A Candidate's Wife Alters the Campaign in Iran

The crowd of young Iranians roared their approval as a group of burly men led the speaker to the stage. When the cordon of men opened up, it wasn't one of the candidates in this week's presidential elections who stepped up to the podium. It was Zahra Rahnavard, the wife of candidate Mir Hossein Mousavi. (Story continued below...)

"Why do they want to turn women into housewives?" shouted Rahnavard, clad in a black chador and red floral head scarf. "Freedom for women needs to be supported in the country!" The crowd at the rally in north Tehran shouted back, "Rahnavard, Rahnavard, the equality of woman and man!"

In the most knock-down, drag-out presidential election in the history of the Islamic Republic, women have become a key voting bloc. And Rahnavard, educated and urbane but also traditional--she carries a colorful woven handbag often seen in rural Iran--has become the public face of the competition for those votes, roughly 50 percent of the electorate. Women's votes have played a big role in previous presidential elections, particularly in the victory of Mohammad Khatami in 1997, but rarely have they been chased so fiercely and openly. "All the candidates are competing for women's votes," says Elahe Koulaie, a former parliamentarian and one of the most prominent female politicians in Iran. For her part, Rahnavard has appeared with her husband at nearly every campaign stop, often speaking out forcefully for change. Some have even started calling her the "Iranian Michelle Obama." The comparison is inexact, but Rahnavard, a mother of three, has broken plenty of taboos in this campaign, capturing the attention of female voters in the process. 

Rahnavard is no newcomer to the Iranian political scene. She was active in the struggle to oust the shah in the late 1970s and is the author of a popular book on Islam and women's rights. She went on to earn a master's degree in art and a doctorate in political science and was appointed as the chancellor of Tehran's Alzahra University in the late '90s. During the same period, she served as a political advisor to Khatami. She's also a more charismatic speaker than her husband: at a recent election rally in the Milad tower in central Tehran, the crowd could hardly contain themselves during Rahnavard's speech, but Mousavi got only a lukewarm response. "Rahnavard was well known before this campaign," says Issa Saharkhiz, a political analyst in Tehran. "Maybe even more than Mousavi."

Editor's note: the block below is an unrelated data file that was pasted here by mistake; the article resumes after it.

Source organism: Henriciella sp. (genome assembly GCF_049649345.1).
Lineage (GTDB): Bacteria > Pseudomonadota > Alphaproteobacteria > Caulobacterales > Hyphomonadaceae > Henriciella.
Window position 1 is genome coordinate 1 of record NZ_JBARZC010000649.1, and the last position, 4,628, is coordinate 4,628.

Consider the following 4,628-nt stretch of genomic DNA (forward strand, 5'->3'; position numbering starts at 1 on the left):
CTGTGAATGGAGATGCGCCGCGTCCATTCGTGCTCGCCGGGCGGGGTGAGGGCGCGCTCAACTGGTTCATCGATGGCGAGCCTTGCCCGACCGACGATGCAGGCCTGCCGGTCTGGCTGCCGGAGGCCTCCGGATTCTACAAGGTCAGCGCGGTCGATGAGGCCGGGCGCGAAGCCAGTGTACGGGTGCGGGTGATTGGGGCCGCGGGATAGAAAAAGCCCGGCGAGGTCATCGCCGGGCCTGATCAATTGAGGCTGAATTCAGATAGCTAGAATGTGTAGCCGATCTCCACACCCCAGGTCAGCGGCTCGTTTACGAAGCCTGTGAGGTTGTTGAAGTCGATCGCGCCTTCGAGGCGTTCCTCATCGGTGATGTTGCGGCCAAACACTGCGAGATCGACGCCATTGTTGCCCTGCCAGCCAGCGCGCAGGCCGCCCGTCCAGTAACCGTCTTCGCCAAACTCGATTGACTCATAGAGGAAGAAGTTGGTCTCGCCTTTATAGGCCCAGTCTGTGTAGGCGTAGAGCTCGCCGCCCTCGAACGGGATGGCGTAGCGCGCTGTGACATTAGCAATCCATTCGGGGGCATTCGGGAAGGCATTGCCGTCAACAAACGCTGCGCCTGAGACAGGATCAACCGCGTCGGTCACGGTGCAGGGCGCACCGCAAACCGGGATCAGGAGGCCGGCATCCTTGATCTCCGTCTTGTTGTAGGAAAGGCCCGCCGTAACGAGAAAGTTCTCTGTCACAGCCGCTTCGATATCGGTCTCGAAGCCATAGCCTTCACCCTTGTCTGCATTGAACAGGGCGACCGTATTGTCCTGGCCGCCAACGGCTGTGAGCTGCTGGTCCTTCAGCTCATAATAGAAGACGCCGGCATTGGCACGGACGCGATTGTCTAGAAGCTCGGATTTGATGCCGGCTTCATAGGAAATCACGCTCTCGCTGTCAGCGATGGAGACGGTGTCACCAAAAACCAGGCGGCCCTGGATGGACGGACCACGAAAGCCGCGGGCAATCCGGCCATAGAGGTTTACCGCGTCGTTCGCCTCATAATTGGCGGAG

Traditionally, the wives of candidates have been not seen and not heard on the campaign trail. Rahnavard shook that up, and the rival candidates were quick to notice. Mohsen Rezaie took his wife along on the day he registered his candidacy. Another candidate, Mehdi Karroubi, also tried to highlight his wife's political activities. President Mahmoud Ahmadinejad seems to have perceived her as a threat. During his debate with Mousavi last week, Ahmadinejad held up a file with a small picture and questioned Rahnavard's academic credentials. The effort backfired. Many Iranians saw it as a cheap shot, and Mousavi supporters at rallies began chanting, "When Ahmadi comes up short, he brings up your personal life." Rahnavard didn't take it sitting down either: she threatened to file an official complaint against Ahmadinejad unless he apologized, which he has not done in public. 

Rahnavard's very public role comes at a time when many observers say women's rights have been rolled back in Iran. During Ahmadinejad's term in office, several women's rights activists have been jailed, and the morality police, who try to ensure that women are dressed according to Islamic guidelines, have stepped up their patrols. "Ahmadinejad has tried to put women back in the house for the past four years," says Koulaie, the former parliamentarian. Many women have chafed under these restrictions. "We want the morality-police patrols to stop," says Mahsa Motavalizadeh, a 19-year-old university student who attended Rahnavard's rally earlier this week. She describes one incident when a female member of the morality patrol tore her clothes as she was being detained. "It was humiliating," says Motavalizadeh, who was sporting brown camouflage pants beneath a conservative tunic at the rally. "We want freedom. We want our rights. That's why Mrs. Rahnavard is important to us. She's a smart, educated woman, and she symbolizes equality for me."

Even if Rahnavard doesn't become the first lady of Iran--and with no reliable polling it's nearly impossible to predict the outcome of Friday's election--her role in this campaign has had a profound effect. All the candidates are now promising to appoint either a female minister or ambassador if they get elected.

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